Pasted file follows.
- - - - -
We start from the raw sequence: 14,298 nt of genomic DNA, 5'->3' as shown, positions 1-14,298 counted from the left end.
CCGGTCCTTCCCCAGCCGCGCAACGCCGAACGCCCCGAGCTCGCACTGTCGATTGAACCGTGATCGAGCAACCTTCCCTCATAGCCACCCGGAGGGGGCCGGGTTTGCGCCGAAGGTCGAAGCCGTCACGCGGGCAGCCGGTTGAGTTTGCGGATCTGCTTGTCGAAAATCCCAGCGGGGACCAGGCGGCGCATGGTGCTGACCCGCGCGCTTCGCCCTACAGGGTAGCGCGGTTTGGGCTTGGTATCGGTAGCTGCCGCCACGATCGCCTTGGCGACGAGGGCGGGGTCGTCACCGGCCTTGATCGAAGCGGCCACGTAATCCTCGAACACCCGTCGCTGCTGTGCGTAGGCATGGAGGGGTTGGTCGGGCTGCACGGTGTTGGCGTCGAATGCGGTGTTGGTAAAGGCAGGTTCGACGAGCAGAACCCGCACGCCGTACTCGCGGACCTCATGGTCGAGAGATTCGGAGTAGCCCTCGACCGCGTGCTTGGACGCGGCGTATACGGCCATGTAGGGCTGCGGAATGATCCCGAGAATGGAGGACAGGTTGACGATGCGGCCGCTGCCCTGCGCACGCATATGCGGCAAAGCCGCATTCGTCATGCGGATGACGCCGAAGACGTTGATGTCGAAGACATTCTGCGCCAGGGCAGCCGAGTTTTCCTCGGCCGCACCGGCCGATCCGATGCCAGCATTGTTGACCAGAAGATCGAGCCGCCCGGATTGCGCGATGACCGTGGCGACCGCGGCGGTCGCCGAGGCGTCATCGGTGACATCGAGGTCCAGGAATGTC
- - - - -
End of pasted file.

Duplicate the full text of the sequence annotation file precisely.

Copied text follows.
We start from the raw sequence: 14,298 nt of genomic DNA, 5'->3' as shown, positions 1-14,298 counted from the left end.
CCGGTCCTTCCCCAGCCGCGCAACGCCGAACGCCCCGAGCTCGCACTGTCGATTGAACCGTGATCGAGCAACCTTCCCTCATAGCCACCCGGAGGGGGCCGGGTTTGCGCCGAAGGTCGAAGCCGTCACGCGGGCAGCCGGTTGAGTTTGCGGATCTGCTTGTCGAAAATCCCAGCGGGGACCAGGCGGCGCATGGTGCTGACCCGCGCGCTTCGCCCTACAGGGTAGCGCGGTTTGGGCTTGGTATCGGTAGCTGCCGCCACGATCGCCTTGGCGACGAGGGCGGGGTCGTCACCGGCCTTGATCGAAGCGGCCACGTAATCCTCGAACACCCGTCGCTGCTGTGCGTAGGCATGGAGGGGTTGGTCGGGCTGCACGGTGTTGGCGTCGAATGCGGTGTTGGTAAAGGCAGGTTCGACGAGCAGAACCCGCACGCCGTACTCGCGGACCTCATGGTCGAGAGATTCGGAGTAGCCCTCGACCGCGTGCTTGGACGCGGCGTATACGGCCATGTAGGGCTGCGGAATGATCCCGAGAATGGAGGACAGGTTGACGATGCGGCCGCTGCCCTGCGCACGCATATGCGGCAAAGCCGCATTCGTCATGCGGATGACGCCGAAGACGTTGATGTCGAAGACATTCTGCGCCAGGGCAGCCGAGTTTTCCTCGGCCGCACCGGCCGATCCGATGCCAGCATTGTTGACCAGAAGATCGAGCCGCCCGGATTGCGCGATGACCGTGGCGACCGCGGCGGTCGCCGAGGCGTCATCGGTGACATCGAGGTCCAGGAATGTC